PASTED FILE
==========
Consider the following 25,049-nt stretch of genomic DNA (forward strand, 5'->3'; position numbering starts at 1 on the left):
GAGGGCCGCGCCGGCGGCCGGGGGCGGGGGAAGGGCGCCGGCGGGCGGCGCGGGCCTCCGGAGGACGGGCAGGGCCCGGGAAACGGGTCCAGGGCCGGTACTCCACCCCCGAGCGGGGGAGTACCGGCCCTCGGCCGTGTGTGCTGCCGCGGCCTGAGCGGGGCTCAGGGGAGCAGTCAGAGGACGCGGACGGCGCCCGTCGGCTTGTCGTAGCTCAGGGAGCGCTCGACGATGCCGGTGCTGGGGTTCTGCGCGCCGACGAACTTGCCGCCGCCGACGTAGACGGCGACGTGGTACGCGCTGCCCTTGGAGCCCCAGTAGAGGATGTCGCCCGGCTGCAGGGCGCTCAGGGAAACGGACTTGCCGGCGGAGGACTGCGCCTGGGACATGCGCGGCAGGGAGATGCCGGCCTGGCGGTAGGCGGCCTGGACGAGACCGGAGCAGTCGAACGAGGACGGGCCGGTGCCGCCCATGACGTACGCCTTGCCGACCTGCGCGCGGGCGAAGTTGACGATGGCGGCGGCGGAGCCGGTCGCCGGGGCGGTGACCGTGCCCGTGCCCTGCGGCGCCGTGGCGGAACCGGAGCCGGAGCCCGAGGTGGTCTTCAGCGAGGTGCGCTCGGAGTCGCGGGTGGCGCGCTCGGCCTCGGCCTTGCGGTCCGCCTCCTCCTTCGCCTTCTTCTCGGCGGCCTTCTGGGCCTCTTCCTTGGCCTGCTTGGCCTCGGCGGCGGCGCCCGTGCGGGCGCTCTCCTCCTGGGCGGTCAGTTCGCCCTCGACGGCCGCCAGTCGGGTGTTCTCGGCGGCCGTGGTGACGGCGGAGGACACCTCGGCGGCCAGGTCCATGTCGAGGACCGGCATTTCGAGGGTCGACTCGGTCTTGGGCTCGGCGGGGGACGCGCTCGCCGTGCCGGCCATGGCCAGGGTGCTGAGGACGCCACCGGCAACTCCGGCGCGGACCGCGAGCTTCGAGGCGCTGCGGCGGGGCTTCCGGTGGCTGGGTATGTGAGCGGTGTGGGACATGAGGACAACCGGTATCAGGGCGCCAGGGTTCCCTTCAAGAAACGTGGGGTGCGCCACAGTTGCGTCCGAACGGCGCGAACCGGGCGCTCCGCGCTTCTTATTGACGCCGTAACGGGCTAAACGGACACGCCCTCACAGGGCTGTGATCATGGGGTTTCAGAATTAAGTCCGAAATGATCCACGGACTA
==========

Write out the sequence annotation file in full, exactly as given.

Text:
Consider the following 25,049-nt stretch of genomic DNA (forward strand, 5'->3'; position numbering starts at 1 on the left):
GAGGGCCGCGCCGGCGGCCGGGGGCGGGGGAAGGGCGCCGGCGGGCGGCGCGGGCCTCCGGAGGACGGGCAGGGCCCGGGAAACGGGTCCAGGGCCGGTACTCCACCCCCGAGCGGGGGAGTACCGGCCCTCGGCCGTGTGTGCTGCCGCGGCCTGAGCGGGGCTCAGGGGAGCAGTCAGAGGACGCGGACGGCGCCCGTCGGCTTGTCGTAGCTCAGGGAGCGCTCGACGATGCCGGTGCTGGGGTTCTGCGCGCCGACGAACTTGCCGCCGCCGACGTAGACGGCGACGTGGTACGCGCTGCCCTTGGAGCCCCAGTAGAGGATGTCGCCCGGCTGCAGGGCGCTCAGGGAAACGGACTTGCCGGCGGAGGACTGCGCCTGGGACATGCGCGGCAGGGAGATGCCGGCCTGGCGGTAGGCGGCCTGGACGAGACCGGAGCAGTCGAACGAGGACGGGCCGGTGCCGCCCATGACGTACGCCTTGCCGACCTGCGCGCGGGCGAAGTTGACGATGGCGGCGGCGGAGCCGGTCGCCGGGGCGGTGACCGTGCCCGTGCCCTGCGGCGCCGTGGCGGAACCGGAGCCGGAGCCCGAGGTGGTCTTCAGCGAGGTGCGCTCGGAGTCGCGGGTGGCGCGCTCGGCCTCGGCCTTGCGGTCCGCCTCCTCCTTCGCCTTCTTCTCGGCGGCCTTCTGGGCCTCTTCCTTGGCCTGCTTGGCCTCGGCGGCGGCGCCCGTGCGGGCGCTCTCCTCCTGGGCGGTCAGTTCGCCCTCGACGGCCGCCAGTCGGGTGTTCTCGGCGGCCGTGGTGACGGCGGAGGACACCTCGGCGGCCAGGTCCATGTCGAGGACCGGCATTTCGAGGGTCGACTCGGTCTTGGGCTCGGCGGGGGACGCGCTCGCCGTGCCGGCCATGGCCAGGGTGCTGAGGACGCCACCGGCAACTCCGGCGCGGACCGCGAGCTTCGAGGCGCTGCGGCGGGGCTTCCGGTGGCTGGGTATGTGAGCGGTGTGGGACATGAGGACAACCGGTATCAGGGCGCCAGGGTTCCCTTCAAGAAACGTGGGGTGCGCCACAGTTGCGTCCGAACGGCGCGAACCGGGCGCTCCGCGCTTCTTATTGACGCCGTAACGGGCTAAACGGACACGCCCTCACAGGGCTGTGATCATGGGGTTTCAGAATTAAGTCCGAAATGATCCACGGACTA